Since then, that's what we've been doing. The first couple of years of "new Scotweb" (my partner Adele came on board about this time, and was key to the new direction) was about groundwork. By 2003 we were ready to launch, and spent six months before going live, building a robust technical back-end infrastructure to cope with the complex demands of this business. All our systems are built from the ground-up by ourselves, which was an expensive investment, but gives us the flexibility and reliability we need...

    We have literally thousands of products, produced by hundreds of specialist suppliers. We keep a lot of stuff in stock, but a great deal of what we can do is only possible to make to order (custom sizes x 1000s of fabrics = millions of permutations, for just one garment like a kilt). As I've described in other threads, this is frighteningly complex. A kilt (still, for example) requires fabric to be ordered from a weaving mill (or commissioned for weaving), received by us and checked, sent to one of our kiltmakers with the correct dimensions etc., received back again, combined with other pieces in the order, and sent to the correct address. Sounds simple? Imagine doing this with dozens of orders daily. Then remember that a single kiltmaker working from home can get sick, and forget to tell us. Or a dyestuff can suddenly be in short supply, meaning one colour of thread is unavailable, so a weaving schedule gets delayed, so the fabric doesn't arrive when expected... etc. etc. We are not a just-in-time multinational electronics company. We're dealing with a network of mutually-dependent small suppliers. And we're supplying goods often for time-critical events like weddings! And our customers, reasonably, want to be kept in touch if delays do arise. The fact that we have such high standards of reliability, usually, is testimony to the robust back-end systems we've built.

    And these back-end systems are by no means only technical (though that's important). Our team is, even if I say so myself, simply fabulous. We are very unusual today in how we try to train and nurture our staff. Most high street retailers in Scotland today employ minimum wage travellers who know little about the products. (This isn't about knocking competitors - just describing the facts.) We give all new customer-facing staff a full month's training before they are let loose, plus regular ongoing training, appraisals, support, etc. etc. both on product and service values. I believe this both gives our customers a much better experience, and helps everyone who works with us enjoy their job more than many places, and hopefully feel valuable and valued.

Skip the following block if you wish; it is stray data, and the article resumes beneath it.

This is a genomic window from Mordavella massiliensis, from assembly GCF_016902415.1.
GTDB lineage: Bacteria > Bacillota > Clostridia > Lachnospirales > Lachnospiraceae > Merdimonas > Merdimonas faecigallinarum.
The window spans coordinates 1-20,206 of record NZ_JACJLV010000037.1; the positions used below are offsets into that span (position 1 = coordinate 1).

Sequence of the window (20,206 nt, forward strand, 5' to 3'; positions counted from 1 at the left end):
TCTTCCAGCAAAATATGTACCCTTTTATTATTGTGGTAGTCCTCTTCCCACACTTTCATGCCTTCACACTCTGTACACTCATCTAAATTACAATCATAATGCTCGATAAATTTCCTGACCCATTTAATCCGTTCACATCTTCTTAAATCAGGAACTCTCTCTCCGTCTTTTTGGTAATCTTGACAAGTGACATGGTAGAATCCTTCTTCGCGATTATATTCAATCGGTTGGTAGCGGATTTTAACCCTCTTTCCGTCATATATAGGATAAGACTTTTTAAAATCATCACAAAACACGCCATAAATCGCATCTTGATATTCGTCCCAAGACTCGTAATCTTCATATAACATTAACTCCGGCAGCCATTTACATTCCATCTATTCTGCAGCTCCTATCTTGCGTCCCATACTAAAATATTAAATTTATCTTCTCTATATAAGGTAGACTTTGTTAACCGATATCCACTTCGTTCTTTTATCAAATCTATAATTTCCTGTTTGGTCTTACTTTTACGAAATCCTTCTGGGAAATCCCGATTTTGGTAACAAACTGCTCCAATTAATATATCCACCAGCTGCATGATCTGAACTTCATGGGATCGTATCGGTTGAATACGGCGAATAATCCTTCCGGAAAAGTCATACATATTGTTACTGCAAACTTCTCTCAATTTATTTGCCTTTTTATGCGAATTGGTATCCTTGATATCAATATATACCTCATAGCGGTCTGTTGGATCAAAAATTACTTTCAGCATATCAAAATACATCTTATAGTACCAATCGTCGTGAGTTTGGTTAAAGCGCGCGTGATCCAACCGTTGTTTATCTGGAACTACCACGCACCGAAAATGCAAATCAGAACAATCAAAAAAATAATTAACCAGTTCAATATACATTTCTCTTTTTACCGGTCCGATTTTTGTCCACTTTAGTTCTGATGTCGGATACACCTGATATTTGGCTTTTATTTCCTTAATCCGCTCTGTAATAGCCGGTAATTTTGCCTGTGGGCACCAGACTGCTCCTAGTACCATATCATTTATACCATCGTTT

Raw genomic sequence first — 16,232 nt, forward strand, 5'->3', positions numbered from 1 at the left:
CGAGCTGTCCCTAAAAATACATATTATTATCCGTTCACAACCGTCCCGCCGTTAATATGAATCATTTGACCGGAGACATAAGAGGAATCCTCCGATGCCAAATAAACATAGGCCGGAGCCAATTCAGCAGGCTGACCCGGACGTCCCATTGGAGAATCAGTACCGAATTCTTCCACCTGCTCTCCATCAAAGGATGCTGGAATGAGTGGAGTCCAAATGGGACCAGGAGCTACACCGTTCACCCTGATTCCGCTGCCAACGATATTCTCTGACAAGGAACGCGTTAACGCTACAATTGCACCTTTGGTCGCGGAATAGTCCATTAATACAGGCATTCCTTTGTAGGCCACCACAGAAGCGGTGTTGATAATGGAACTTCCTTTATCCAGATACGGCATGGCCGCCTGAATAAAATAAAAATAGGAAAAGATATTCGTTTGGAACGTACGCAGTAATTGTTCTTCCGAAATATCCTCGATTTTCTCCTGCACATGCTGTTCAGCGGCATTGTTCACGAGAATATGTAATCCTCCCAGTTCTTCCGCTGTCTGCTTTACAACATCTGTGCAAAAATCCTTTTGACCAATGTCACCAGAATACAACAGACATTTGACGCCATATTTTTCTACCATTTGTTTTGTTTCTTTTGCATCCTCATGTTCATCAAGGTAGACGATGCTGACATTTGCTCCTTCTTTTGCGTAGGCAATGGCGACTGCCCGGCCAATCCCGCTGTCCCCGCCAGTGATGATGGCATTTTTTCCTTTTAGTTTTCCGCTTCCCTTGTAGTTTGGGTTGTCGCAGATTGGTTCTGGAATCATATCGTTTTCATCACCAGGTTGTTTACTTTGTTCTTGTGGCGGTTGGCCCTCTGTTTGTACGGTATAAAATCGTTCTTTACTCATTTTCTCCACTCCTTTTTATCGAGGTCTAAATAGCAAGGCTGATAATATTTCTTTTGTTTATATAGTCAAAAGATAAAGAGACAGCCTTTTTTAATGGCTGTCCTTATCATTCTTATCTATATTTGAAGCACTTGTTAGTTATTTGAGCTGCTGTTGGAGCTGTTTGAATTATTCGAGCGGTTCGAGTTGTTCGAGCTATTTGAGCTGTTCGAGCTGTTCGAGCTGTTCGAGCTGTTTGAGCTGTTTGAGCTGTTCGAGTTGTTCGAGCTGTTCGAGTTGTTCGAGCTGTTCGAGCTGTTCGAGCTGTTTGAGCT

Our mission, as I've said, has always been about supplying the best range of Scottish products available, anywhere. As soon as we took the decision to provide a full retail service ourselves, it was immediately clear to us that key to this would be tartans. We'd already built a couple of 'tartan finders' for other clients. But now we knew we had to start again from scratch and build the best tartan resource on earth, which we believe we have. This combines every fabric produced by all the main mills, with every tartan recorded by the Scottish Tartans Authority, plus any others we come across, which we can have woven to order in as little as a kilt length, affordably. Our great technical challenge has always been to help experts and novices alike find what they're looking for (whether this is by name, colour, material, etc.) in a user-friendly way, with the right amount of information available, obviously but not in the way. This applies whether you approach the tartan finder via the main finder interface, the site search, or via a product (when you'll be limited to tartans available in that product). Getting this right is key to us, and the latest version you'll see soon is probably our eighth major iteration, and hopefully improvement. So feedback welcome.

    Ditto our Outfit Builder. People (of different experience/expertise) generally value help with being offered suggested outfits for different occasions at different price levels. (And they also like the discounts that a multiple buy outfit enables us to give.) And many people are perfectly happy with the combinations we suggest. Other people, however, prefer to change, remove, or add items to their outfit, whilst still getting that discount (and without being able to remove things down to one item and still get the discount!). We've tried to find the best way to achieve all this in one interface. But doubtless there are things we've not thought of...?